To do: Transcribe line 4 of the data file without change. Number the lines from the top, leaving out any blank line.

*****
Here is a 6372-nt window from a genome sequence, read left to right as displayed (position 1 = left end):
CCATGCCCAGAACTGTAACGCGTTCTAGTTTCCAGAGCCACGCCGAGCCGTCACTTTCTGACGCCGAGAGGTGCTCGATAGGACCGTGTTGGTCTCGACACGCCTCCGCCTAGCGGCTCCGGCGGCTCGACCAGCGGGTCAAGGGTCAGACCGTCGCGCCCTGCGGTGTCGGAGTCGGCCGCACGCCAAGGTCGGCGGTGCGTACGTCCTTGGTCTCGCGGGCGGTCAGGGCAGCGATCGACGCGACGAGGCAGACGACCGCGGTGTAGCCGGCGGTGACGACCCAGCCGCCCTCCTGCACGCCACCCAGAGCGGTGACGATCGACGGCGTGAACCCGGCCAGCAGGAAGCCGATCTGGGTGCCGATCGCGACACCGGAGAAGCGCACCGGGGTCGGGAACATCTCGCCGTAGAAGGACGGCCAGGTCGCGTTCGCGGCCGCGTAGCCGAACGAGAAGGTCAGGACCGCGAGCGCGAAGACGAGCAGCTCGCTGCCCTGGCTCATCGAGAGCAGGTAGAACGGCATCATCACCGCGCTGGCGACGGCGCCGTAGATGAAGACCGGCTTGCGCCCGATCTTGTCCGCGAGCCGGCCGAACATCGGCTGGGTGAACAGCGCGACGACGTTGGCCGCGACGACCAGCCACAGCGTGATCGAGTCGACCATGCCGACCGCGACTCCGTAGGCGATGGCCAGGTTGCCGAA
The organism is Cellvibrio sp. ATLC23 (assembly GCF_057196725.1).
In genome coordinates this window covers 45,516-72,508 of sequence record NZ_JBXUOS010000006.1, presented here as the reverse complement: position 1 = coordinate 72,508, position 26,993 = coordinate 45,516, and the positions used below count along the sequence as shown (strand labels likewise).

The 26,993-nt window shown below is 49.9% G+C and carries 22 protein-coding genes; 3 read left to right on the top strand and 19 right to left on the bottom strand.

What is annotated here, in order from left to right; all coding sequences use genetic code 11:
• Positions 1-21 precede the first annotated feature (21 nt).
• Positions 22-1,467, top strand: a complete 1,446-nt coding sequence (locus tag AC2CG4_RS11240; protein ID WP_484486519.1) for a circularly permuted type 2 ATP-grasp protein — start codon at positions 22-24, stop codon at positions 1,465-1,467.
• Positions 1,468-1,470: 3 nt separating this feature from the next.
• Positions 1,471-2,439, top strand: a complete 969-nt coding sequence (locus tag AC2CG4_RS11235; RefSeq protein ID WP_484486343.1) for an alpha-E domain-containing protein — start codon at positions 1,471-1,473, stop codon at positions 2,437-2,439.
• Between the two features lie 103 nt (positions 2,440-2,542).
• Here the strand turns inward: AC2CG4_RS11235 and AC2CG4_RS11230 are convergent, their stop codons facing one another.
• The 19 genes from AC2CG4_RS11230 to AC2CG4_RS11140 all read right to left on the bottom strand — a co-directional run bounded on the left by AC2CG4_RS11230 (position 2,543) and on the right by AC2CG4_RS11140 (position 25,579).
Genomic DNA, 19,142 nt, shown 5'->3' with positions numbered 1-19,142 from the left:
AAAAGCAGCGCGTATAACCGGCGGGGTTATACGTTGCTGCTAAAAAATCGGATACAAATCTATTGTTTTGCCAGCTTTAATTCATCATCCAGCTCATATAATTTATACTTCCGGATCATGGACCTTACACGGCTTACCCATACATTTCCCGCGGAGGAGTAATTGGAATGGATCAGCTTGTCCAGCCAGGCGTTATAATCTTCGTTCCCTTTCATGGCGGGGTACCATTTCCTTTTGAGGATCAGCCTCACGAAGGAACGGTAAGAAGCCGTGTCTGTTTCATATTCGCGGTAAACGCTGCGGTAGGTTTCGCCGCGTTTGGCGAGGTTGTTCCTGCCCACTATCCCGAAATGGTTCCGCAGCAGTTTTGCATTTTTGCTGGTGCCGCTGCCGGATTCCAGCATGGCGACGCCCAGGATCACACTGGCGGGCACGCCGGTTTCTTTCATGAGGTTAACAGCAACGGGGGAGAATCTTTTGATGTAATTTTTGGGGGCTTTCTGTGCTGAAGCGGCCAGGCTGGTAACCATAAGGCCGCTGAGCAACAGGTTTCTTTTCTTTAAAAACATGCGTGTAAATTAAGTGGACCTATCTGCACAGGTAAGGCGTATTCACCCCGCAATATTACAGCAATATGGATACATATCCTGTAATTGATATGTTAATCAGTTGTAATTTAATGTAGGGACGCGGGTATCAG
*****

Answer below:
In genome coordinates this window covers 45,516-72,508 of sequence record NZ_JBXUOS010000006.1, presented here as the reverse complement: position 1 = coordinate 72,508, position 26,993 = coordinate 45,516, and the positions used below count along the sequence as shown (strand labels likewise).